What you need to know:
- Binging at the weekend may not short circuit a whole week of regular exercise and healthy food choices, but it could certainly slow your progress with both weight and fitness goals.
Herbert Okeny was eager to lose a potbelly that has become such a burden, making breathing difficult while climbing stairs. For some time now, he has been consistent with jogging in the morning but nothing has changed.
However, despite his diligence and tenacity, every evening, he meets up with friends at his favourite bar for a few beers before heading home.
For some, alcohol and fitness are two peas in a pod where they will come out of a steam bath or sauna and then drown a few bottles of liquor. For others, it is a beer party after a marathon in form of celebration.
However, experts have every reason to believe that the two cannot mix and never should. Here is why:Negatively affects performance.
Dr Ataro Stephen Ayella, a public health consultant, says when someone regularly drinks alcohol, it will act as a sedative, hence hampering functionality. That weakens hand and eye coordination, impairs one’s judgement, slowing down their reaction time.
“With slow reaction, one is likely to easily miss a step when working out. They may also not be aware of their environment, which will impair their optimal performance. That will not only affect how the person functions in their daily activities but also how they work towards their fitness goals. That is not forgetting the high possibility of sustaining injuries,” he says.
Hampers weight loss targets
Jonah Kirabo, a fitness trainer at Go Fit Centre, says during a workout, muscles build up and get trained, which in the long run leads to weigh loss. However, alcohol often contains empty calories that will fill you up without giving you any nutritional value.
“Therefore, when one takes alcohol right after exercising, they scale back on their weight loss goals because they are simply piling calories they hoped to lose. This also slows down muscle recovery and building while fat burning is not as expected,” he says.
Owing to its high concentration of processed sugars, consuming alcohol also means the body gets an overload of glycaemia (presence of glucose in blood) whose sudden increment causes bloating, making exercising difficult.
Dr Ataro adds that alcoholic malted drinks such as beers, and local millet brew (Ajono) have a high calory content and can lead to weight gain (pot belly).
“Malted drinks also overwork the kidneys and can cause hypertension (high blood pressure),” Dr Ataro says.
While exercising, one will sweat, hence lose some water. That is why Dr Ataro says it is important to drink water before and after exercising. However, if one is to drink alcohol after exercising, dehydration is worsened since alcohol also causes dehydration.
“Combining exercise with alcohol consumption can lead to a worse hangover which further increases fatigue. That then hampers one sticking to their workout routine as well as their ability to function well the next day,” he says.
Owing to fatigue from alcohol consumption, the digestive system also becomes lazy and the rate at which the body absorbs necessary nutrients reduces, thus slowing down metabolism.
“With low metabolism, one will burn fewer calories at rest and during activity, which affects weight loss. In order to avoid becoming overweight, one must eat less which then affects one’s ability to exercise because the energy levels also reduce. Ultimately, the essence of exercising gets compromised,” Kirabo says.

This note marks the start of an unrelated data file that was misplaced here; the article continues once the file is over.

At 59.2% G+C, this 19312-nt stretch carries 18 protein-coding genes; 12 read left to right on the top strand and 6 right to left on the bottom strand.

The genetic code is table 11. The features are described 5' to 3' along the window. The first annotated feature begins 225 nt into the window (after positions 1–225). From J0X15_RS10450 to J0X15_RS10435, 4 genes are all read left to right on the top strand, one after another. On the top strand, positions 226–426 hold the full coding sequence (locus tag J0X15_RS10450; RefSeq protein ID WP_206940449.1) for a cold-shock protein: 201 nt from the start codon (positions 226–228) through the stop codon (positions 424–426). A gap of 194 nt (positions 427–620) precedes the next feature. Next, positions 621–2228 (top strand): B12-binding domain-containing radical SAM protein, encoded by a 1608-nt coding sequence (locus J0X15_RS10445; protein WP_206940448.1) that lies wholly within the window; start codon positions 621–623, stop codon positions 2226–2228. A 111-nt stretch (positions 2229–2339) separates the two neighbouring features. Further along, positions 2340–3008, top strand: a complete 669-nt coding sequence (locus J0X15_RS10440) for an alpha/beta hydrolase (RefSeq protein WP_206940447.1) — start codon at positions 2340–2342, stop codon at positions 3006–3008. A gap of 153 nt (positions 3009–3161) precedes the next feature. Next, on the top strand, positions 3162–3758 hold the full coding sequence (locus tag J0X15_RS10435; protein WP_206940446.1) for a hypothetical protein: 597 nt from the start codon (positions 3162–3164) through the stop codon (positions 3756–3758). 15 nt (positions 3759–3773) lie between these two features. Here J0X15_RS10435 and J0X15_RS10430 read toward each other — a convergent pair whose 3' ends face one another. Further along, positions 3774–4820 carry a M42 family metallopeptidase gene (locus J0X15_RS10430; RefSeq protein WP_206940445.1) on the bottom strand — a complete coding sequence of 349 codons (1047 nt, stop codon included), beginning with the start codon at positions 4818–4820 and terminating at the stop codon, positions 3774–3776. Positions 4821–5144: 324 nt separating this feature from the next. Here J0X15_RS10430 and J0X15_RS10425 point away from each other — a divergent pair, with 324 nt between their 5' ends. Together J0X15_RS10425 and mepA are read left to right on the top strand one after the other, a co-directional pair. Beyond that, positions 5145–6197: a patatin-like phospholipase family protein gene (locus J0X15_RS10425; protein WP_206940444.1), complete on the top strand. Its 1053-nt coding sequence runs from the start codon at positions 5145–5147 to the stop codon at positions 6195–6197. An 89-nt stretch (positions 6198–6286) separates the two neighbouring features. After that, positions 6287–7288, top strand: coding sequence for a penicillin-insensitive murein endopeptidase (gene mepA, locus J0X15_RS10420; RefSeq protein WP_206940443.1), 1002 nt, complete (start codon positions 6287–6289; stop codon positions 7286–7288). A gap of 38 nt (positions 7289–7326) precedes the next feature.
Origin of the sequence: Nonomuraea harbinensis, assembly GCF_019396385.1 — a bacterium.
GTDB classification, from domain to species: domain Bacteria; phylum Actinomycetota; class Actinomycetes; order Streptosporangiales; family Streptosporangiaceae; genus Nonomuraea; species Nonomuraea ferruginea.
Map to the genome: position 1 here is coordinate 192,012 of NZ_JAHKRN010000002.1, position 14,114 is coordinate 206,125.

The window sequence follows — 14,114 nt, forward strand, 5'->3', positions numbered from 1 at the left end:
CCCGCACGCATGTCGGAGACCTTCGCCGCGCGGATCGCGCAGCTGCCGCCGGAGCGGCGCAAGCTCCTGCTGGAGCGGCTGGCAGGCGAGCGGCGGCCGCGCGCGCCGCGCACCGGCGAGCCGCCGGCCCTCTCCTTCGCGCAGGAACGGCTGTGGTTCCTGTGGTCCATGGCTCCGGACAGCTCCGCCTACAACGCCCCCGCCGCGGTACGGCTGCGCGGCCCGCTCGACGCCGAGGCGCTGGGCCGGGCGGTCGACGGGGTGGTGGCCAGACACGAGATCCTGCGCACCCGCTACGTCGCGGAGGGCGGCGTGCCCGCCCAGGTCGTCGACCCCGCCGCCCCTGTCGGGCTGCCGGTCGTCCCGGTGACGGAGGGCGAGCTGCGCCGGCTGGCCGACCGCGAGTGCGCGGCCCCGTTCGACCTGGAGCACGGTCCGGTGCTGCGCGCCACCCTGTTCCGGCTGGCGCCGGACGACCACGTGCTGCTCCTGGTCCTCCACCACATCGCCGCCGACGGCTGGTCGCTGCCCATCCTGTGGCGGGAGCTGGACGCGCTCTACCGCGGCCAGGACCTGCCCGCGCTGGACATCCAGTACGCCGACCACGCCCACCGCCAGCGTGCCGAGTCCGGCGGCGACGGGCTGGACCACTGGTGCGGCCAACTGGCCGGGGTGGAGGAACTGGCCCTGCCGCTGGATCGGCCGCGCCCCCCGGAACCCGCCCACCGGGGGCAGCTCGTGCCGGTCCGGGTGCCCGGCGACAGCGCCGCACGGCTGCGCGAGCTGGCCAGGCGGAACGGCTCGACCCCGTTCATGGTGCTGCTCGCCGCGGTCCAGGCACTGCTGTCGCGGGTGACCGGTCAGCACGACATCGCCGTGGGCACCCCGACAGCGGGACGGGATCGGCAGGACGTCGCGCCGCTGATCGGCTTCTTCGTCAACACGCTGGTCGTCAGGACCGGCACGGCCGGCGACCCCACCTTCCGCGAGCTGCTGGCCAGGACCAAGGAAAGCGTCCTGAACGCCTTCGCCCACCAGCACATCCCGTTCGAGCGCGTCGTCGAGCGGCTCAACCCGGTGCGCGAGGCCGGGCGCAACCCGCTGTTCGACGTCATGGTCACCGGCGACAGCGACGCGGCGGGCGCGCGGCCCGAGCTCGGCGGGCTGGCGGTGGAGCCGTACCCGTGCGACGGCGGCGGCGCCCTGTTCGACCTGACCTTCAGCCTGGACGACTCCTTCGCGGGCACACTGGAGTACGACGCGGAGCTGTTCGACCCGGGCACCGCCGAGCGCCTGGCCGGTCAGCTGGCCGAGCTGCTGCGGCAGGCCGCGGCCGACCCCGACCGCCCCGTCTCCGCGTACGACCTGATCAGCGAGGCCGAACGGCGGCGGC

With every workout, muscles are stretched so some get tears, causing soreness which should heal during rest days. However, when one takes alcohol after exercising, Dr Ataro says, efficient muscle healing is deterred because the human growth hormone responsible for healing is secreted in small measures.
“That means muscle repair is delayed as soreness takes longer to subside, which may affect one’s performance at the gym the next day,” he says.
Dr Ataro adds that for those who binge drink, results from exercising are reduced due to the increase of cortisol levels rather than testosterone in their body.
“Cortisol is the hormone responsible for causing stress and its presence means downplaying any efforts to build muscles,” he says.
After some alcoholic drinks, the next day, people tend to crave unhealthy foods such as fatty foods as well as those high in sugar or salt content such as crisps. Kirabo says this the reason why many opt for fatty breakfasts.
“Alcohol consumption triggers the brain to produce galanin, which brings about an urge to consume fatty foods yet they have low on nutrients. That then births sluggishness, a combination that makes exercising burdensome and unrewarding,” he says.
Therefore, while exercising is good after taking alcohol as it rids the body of the effects of the habit such as weight gain, sluggishness, and fatigue, taking alcohol is bad for exercising. Therefore, alcohol should be taken in moderation or avoided completely.
Keen to reduce your alcohol intake on a night out?
Whether it is a few drinks after work or a night out with your team, there are ways to cut down on how much you drink.
● Take a few minutes before you head out to plan how much you will be drinking and what your limit is. The simple act of thinking ahead could stop you heading to the bar for that last drink.
● Start your night with water or a soft drink, so that your thirst is quenched. Space out each alcoholic drink with a non-alcoholic one.
● Opt to be the designated driver. If you are heading out with a big group, volunteer to drive everyone home at the end of the evening, giving you a reason not to drink.
● Avoid getting into rounds. When you are in a round, you are drinking at the pace of the group, not at your own pace, so stick to your own drinks tab where possible.
*Additional information source:www2.hse.ie